The US Department of Energy announced Stage 1 winners of the Conductivity-enhanced materials for Affordable, Breakthrough Leapfrog Electric and thermal applications (CABLE) Conductor Manufacturing Prize. The 10 teams selected in Stage 1 of this $4.5-million, three-stage competition will work to develop affordable, manufacturable materials that conduct electricity more efficiently and upgrade the US manufacturing and transportation infrastructures.
For more than a century, the conductivity of materials that carry electricity has remained almost unchanged. The required increase in conductivity set in Stage 1 of the competition would be nearly 10 times greater than any previous increase. These conductivity-enhanced materials have the potential to lower the costs and impacts of adding renewables and electric cars to the grid, maximize next-generation energy storage technologies, and support electrification for energy-intensive sectors.
The 10 winning teams for Stage 1 submitted breakthrough concepts for more conductive and affordable materials for both electrical and thermal (heat-based) energy applications. Each winning team has earned a $25,000 cash prize and a stipend for third-party conductivity testing in Stage 2.
The Clean Carbon Conductors team, with members from Rice University and DexMat Co, is designing enhanced-conductivity CNTs by improving fiber quality, alignment, packing density, and by electrochemically doping the CNTs.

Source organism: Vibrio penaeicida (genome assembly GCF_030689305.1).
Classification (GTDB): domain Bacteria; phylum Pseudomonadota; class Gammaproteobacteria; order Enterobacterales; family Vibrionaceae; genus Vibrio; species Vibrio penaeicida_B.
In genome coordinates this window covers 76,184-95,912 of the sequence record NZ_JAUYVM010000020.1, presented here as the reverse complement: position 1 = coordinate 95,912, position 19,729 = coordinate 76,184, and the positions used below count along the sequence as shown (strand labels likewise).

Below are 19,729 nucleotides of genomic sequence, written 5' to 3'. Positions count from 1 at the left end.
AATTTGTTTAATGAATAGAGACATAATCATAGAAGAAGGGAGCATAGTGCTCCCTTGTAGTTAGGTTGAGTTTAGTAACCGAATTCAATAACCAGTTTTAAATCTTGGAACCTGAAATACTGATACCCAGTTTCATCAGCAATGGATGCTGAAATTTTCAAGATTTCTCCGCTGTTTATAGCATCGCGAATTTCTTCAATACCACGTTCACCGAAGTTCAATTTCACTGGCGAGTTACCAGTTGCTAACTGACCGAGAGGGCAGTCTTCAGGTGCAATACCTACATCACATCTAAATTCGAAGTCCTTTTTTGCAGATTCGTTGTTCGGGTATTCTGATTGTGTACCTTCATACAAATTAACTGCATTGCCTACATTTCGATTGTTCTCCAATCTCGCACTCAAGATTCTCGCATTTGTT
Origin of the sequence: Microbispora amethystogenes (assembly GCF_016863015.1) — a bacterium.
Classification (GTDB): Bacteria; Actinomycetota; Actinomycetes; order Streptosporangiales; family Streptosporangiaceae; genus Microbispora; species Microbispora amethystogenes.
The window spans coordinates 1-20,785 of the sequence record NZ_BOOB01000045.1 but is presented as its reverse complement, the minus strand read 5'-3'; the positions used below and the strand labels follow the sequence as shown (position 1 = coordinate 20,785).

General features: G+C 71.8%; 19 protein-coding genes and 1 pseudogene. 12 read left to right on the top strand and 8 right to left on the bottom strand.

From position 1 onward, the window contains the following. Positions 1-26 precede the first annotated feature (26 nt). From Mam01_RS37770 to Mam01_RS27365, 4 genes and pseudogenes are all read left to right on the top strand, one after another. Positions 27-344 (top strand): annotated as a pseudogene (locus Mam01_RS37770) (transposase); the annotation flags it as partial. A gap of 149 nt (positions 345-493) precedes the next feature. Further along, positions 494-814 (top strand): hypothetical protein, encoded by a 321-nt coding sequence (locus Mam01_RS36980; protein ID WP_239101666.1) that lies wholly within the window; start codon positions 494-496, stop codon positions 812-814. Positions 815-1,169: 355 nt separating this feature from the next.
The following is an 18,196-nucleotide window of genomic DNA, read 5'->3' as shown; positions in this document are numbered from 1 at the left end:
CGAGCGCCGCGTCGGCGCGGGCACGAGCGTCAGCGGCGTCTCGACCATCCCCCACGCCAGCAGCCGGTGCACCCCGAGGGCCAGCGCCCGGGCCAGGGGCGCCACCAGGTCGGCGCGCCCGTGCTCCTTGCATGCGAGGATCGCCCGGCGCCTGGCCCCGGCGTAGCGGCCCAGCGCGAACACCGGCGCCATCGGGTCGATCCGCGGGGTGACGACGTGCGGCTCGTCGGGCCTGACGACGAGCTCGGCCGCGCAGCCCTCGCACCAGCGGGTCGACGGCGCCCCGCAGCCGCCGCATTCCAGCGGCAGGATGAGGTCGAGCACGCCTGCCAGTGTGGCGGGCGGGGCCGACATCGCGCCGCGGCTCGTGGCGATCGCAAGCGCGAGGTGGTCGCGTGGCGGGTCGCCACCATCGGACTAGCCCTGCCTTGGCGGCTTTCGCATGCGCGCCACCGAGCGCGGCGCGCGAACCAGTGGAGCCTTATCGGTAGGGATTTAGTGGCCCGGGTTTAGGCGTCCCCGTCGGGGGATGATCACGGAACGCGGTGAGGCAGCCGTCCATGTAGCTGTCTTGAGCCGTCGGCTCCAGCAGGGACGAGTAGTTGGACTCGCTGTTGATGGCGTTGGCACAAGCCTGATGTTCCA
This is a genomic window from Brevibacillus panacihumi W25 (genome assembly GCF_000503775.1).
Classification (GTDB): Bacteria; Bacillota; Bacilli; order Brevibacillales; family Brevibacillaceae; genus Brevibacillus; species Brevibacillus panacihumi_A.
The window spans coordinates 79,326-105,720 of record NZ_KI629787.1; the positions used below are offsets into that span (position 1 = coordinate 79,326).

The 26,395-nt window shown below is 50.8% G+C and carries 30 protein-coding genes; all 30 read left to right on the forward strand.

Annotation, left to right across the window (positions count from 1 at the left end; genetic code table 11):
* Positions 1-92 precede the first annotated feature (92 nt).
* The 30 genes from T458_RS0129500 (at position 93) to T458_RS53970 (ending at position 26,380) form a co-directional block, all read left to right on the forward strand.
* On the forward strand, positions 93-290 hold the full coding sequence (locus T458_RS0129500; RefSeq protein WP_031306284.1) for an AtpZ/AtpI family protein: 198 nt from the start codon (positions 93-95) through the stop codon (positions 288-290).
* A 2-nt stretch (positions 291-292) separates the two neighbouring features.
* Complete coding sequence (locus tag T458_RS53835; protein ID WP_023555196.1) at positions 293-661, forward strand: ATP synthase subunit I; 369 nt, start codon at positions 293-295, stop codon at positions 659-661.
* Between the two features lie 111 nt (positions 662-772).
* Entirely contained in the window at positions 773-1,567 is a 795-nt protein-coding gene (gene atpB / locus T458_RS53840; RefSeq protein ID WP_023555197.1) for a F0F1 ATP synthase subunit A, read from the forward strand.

Team NAECO submitted its entry for Conductivity Enhanced Alloys with Nano Additives, which involves first mixing copper with trace amounts of additives before combining it with Graphene using solid phase processing.
MetalKraft Technologies, with members from Lehigh University, also is using solid phase processing to create Copper-Graphene Ultra Wire with small amounts of commercially available low-defect crystalline Graphene.
The GE Research team will use Electron Beam Melting Additive Manufacturing of Ultra-Conductive Components to fabricate a nano-carbon-metal composite from copper and low-cost graphite powder, carbon black, or possibly higher-cost nanostructured carbon.
VT Materials submitted an entry for an Enhanced Conductivity Overhead (ECO) Wire made from aluminum (potentially from recycled wires), Graphene, and other nano additives.
The 59701 Nano Innovations team is designing a Highly Conductive CNT-Composite-Cable made from CNTs that are manufactured from carbon dioxide and small amounts of metal, such as copper from a local mine.
For their Intercalation compounds of carbon fibers (ICF) project, the University of Texas at Austin team will create an high conductivity carbon fiber, which competes with CNTs in conductivity, by alternating layers of carbon fiber with transition metal chlorides.
The SuperWire team proposed A Manufacturing Strategy for CNT Power Cables to create a lightweight, high strength, braided CNT-metal composite cable by adding either Copper or Aluminum.
The Super Cool Conductor from Selva Research Group is making a rare-earth, high-temperature superconductor that could be manufactured at half the cost of copper and cooled with liquid nitrogen or cryocooling for applications such as long duration electric storage.
The NanoAL Lightning team is creating Ultra-High Strength/Highly Conductive Aluminum Alloys using traditional manufacturing equipment and specialized nano processes to replace steel cores in overhead power lines.
The CABLE Conductor Manufacturing Prize is led by DOE’s Office of Energy Efficiency and Renewable Energy’s Advanced Manufacturing Office.